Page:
Special Effects is an intriguing mix of thrills, horror, and satire with an undercurrent of anger. One gets the feeling that Neville is a stand-in for many of the soulless directors who had the type of career that Cohen felt he deserved. Track it down and check it out.
First released in 1961 and directed by Curtis Harrington, Night Tide stars a young Dennis Hopper as Johnny, an awkward sailor. Johnny meets Mora (Linda Lawson), who works as a “mermaid” on the pier. For Johnny, it’s love at first sight. However, the more that Johnny pursues her, the more he learns about both her mysterious past and the dark fate of her previous boyfriends.
Night Tide is low-key and atmospheric gem of a movie, one that serve as an inspiration for low-budget filmmakers every where. Lawson is perfectly cast as the enigmatic Mora but the film really belongs to Dennis Hopper. Hopper’s naturally off-key presence made him perfect for the role of Johnny.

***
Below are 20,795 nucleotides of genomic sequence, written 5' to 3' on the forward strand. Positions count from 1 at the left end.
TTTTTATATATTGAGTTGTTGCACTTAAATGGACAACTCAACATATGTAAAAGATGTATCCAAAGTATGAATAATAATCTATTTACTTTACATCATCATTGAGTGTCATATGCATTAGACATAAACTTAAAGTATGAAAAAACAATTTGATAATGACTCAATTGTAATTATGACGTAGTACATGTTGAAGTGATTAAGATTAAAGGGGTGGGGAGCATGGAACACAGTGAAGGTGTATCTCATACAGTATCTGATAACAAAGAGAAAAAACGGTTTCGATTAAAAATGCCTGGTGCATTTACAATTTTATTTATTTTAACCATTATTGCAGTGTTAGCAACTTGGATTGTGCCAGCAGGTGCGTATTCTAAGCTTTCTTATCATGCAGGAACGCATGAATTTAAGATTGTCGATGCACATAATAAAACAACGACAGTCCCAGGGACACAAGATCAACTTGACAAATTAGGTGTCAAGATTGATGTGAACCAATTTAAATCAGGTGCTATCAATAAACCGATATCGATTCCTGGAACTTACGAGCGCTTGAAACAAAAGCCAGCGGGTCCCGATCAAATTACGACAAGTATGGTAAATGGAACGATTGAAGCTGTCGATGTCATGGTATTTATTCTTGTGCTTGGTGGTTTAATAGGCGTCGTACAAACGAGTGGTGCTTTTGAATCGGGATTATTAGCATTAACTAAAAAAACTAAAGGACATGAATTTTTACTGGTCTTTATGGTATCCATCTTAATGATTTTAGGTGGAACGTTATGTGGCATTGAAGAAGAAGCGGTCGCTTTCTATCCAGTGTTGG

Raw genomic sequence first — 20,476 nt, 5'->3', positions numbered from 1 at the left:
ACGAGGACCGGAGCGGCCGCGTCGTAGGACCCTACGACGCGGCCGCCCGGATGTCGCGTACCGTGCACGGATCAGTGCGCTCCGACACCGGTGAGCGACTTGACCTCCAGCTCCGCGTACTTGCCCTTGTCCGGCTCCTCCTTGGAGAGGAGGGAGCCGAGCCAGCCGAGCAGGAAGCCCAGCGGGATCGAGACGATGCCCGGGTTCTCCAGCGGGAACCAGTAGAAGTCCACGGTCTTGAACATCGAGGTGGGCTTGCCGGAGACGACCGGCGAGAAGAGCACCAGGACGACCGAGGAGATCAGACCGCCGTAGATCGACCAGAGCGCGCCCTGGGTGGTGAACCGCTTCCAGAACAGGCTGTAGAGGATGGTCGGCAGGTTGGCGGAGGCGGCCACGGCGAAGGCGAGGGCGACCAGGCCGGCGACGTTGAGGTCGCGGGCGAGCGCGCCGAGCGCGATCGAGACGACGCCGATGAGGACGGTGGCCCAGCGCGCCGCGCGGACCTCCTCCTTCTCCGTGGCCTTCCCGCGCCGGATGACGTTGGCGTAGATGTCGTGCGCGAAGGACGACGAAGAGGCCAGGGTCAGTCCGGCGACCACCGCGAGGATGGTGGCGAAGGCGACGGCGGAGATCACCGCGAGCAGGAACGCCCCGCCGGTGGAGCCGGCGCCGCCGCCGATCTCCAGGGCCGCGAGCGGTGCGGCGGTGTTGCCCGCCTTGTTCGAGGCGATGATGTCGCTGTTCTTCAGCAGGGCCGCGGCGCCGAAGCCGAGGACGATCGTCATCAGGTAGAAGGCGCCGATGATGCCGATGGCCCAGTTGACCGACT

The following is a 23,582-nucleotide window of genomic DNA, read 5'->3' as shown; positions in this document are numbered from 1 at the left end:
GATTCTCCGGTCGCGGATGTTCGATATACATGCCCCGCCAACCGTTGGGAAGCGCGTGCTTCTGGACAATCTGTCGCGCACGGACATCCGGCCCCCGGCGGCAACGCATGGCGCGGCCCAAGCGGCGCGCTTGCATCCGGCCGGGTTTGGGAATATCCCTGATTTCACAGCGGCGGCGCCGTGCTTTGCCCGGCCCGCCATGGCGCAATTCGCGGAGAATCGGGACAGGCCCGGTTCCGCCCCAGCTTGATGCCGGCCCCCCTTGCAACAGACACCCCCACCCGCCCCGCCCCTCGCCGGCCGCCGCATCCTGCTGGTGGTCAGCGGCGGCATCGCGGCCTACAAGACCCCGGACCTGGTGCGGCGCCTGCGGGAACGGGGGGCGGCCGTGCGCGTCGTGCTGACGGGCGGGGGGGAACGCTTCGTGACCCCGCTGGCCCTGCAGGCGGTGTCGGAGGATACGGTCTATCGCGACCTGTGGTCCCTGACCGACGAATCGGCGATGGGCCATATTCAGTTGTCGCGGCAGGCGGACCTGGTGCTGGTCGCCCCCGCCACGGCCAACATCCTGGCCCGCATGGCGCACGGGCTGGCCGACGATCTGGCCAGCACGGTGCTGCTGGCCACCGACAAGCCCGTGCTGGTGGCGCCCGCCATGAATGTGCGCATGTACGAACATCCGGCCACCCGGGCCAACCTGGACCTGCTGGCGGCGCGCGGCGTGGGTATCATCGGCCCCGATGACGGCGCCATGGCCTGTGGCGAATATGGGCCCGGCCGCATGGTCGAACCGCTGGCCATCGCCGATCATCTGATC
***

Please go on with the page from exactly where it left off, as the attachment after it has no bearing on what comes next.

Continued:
Night Tide is one of those low-budget movies that, because it’s in the public domain, has been released on DVD (often in inferior form) by dozens of different companies. Often times, films like this turn out to be fairly forgettable. Night Tide, however, is an exception.
From acclaimed director Shannon Kohli, and starring Raylene Harewood in an unforgettable performance, the exceptionally inspirational All Joking Aside – coming this November from Quiver Distribution
This movie documentary broke me in a way few have. Director Shannon Khol put Charlene in a light few can. Vulnerable, yet Powerful at the same time. Given her circumstances, and watching this movie, I am empowered now!
Raylene Harewood, best known for her role on Netflix’s “The Healing Powers of Dude”,stars in the acclaimed ALL JOKING ASIDE. The film, released from Quiver Distribution November 13, tells of a young woman in New York City that pursues her dream of becoming a stand up comic.
Where Can You See All Joking Aside?
Check your VOD services on November 13, 2020… And I highly recommend watching!
If you are not still convinced, Here is the official trailer!